Bruce Sterling on Fri, 15 Jan 1999 21:29:35 +0100 (CET)

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<nettime> Viridian Note 00040: German Politics

     [orig. to Viridian List <>]

Key concepts: German politics, Joschka Fischer, German 
Green Party, Gerhard Schroeder

Attention Conservation Notice:  it's political biographies 
of German politicians written by a British Marxist 
postmodernist.  Life may be too short to try to understand 
these people.

Links: none

Entries in the Viridian "Fungal Typography" Contest:
Note:  The Pope-Emperor returned from the California book 
tour with a raging case of L.A. pneumonia.  Thanks to the 
modern miracle of antibiotics, I retained my place in our 
aging population. However, I find it necessary to extend 
the Fungal Typography Contest until January 31, 1999, so 
that the many new entries can be gloated over properly.  
The winner will be announced shortly after that date.

Source:  London Review of Books, 7 January 1999, pages 10-
16, "The German Question" by Perry Anderson.

Bruce S remarks:

Perry Anderson just spent a year as a fellow of the 
Wissenschaftskolleg in Berlin.  His most recent book is 
REVIEW in Britain, and is about as Marxist a guy as you 
are likely to find whose first language is English.  He's 
one of these *new* Marxists however, as his class analysis 
of contemporary German society is broken up with much 
eloquent complaining about how bad the new architecture is 
in Berlin.

Perry Anderson obviously pays a lot of sustained attention 
to the electoral minutiae of left-wing German politics.  
His profiles of Germany's new Prime Minister and Foreign 
Minister may help explain why these guys are provoking 
some head-scratching.

   "(((Prime Minister Gerhard))) Schroeder, whose father 
was killed on the Russian Front, comes from the debris of 
postwar German society.  His mother was a charwoman; his 
first job was behind the counter in an ironmonger's shop; 
his degree was eventually obtained at night school.  He 
became a leader of the Jusos, the SPD's (((Social 
Democratic Party))) youth organization in the early 70s, 
when it was a rebellious outfit well to the left of the 
Party, and took active part in mass demonstrations. (...)  
The aura of moderate pragmatism is quite recent.  But 
there is no lack of charm: sturdy good looks, attractive 
thick voice, mischievous smile. (...)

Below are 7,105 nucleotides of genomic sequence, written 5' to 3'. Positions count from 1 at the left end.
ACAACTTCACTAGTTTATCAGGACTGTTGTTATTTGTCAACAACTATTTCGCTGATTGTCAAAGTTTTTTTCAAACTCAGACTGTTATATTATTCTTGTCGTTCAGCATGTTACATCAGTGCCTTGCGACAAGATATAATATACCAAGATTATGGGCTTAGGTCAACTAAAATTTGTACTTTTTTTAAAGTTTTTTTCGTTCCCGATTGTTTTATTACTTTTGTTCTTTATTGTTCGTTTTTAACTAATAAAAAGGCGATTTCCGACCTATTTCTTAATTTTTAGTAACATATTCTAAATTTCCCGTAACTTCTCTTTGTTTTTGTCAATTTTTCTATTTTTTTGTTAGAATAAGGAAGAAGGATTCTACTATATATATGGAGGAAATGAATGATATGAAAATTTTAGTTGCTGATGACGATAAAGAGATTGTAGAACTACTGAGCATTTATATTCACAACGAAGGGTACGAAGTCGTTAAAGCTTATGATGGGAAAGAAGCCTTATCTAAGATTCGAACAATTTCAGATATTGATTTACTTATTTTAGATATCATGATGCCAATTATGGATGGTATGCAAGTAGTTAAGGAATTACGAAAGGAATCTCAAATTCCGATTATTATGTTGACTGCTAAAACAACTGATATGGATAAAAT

"The Greens did not do particularly well in the 
September election, losing about 100,000 votes after a 
lacklustre campaign, distinguished mainly by sectarian 
attacks on the PDS (((the post-Communist "Democratic 
Socialist Party.")))  The Party, always somewhat erratic, 
has been losing direction in recent years, as some of its 
less attractive features have taken their toll == what 
might be called the bohemian versions of the Spiessburger 
smugness of the Bonn Republic, especially evident in 
attitudes to the East, where the Party is virtually non-
existent.  On some fiscal and social issues, its 
exclusively middle-class base, not insensible to the 
attraction of neo-liberal notions, can put it to the right 
of the SPD.  Even so, the Greens are likely to pull the 
Government in less conventional directions than Social 
Democracy, left to its own devices, would follow.

     "The figure of Joschka Fischer, the new Foreign 
Minister, indicates why this should be so. Son of another 
victim of the war, a labourer expelled from Bohemia in 
1946, he is an expressive survivor of the student 
radicalism of the late Sixties.  In those years, he led 
one of the most daring 'spontaneist' groups in Frankfurt, 
'Revolutionary Struggle,' fellow spirits of the better-
known 'Lotta Continua' in Italy.  With his comrades, he 
took a job on the assembly line in an Opel factory to 
rouse the working class to revolt.  When GM flushed them 
out, Fischer turned to the squatters' movement in 
Frankfurt, organizing a mobile strikeforce, the 
'Putztruppe,' to block police action against housing 
occupations, matching violence with violence where need 
be.  Eventually a demonstration against the death of 
Ulrike Meinhof in 1976 got out of hand and a policeman was 
nearly killed.  Fischer was arrested on suspicion of 
attempted murder, but released for lack of evidence.

    "Changing his mind about the legitimacy of civil 
violence, he spent some years driving a cab and dabbling 
in philosophy; then joined the Greens and quickly rose to 
the top as their most flexible and articulate leader.  
Witty, trenchant, unencumbered with doctrine, he was soon 
Minister for the Environment in a Red-Green coalition in 
Hessen, winning the admiration of the press for hard-
headed ambition and political realism, though the 
portfolio itself bored him.  As a Deputy in the Bundestag. 
he specialised in the tart put-down, cutting through 
official bombast. (...)

    "Fischer's career can be seen as in many ways 
emblematic.  He is the first chemically pure product of 
1968 to become a front-rank politician in Western Europe. 
(...) Germany is the one country where the question of 
what has ultimately become of the experience of '68 will 
be put to a direct test." 

Bruce Sterling (
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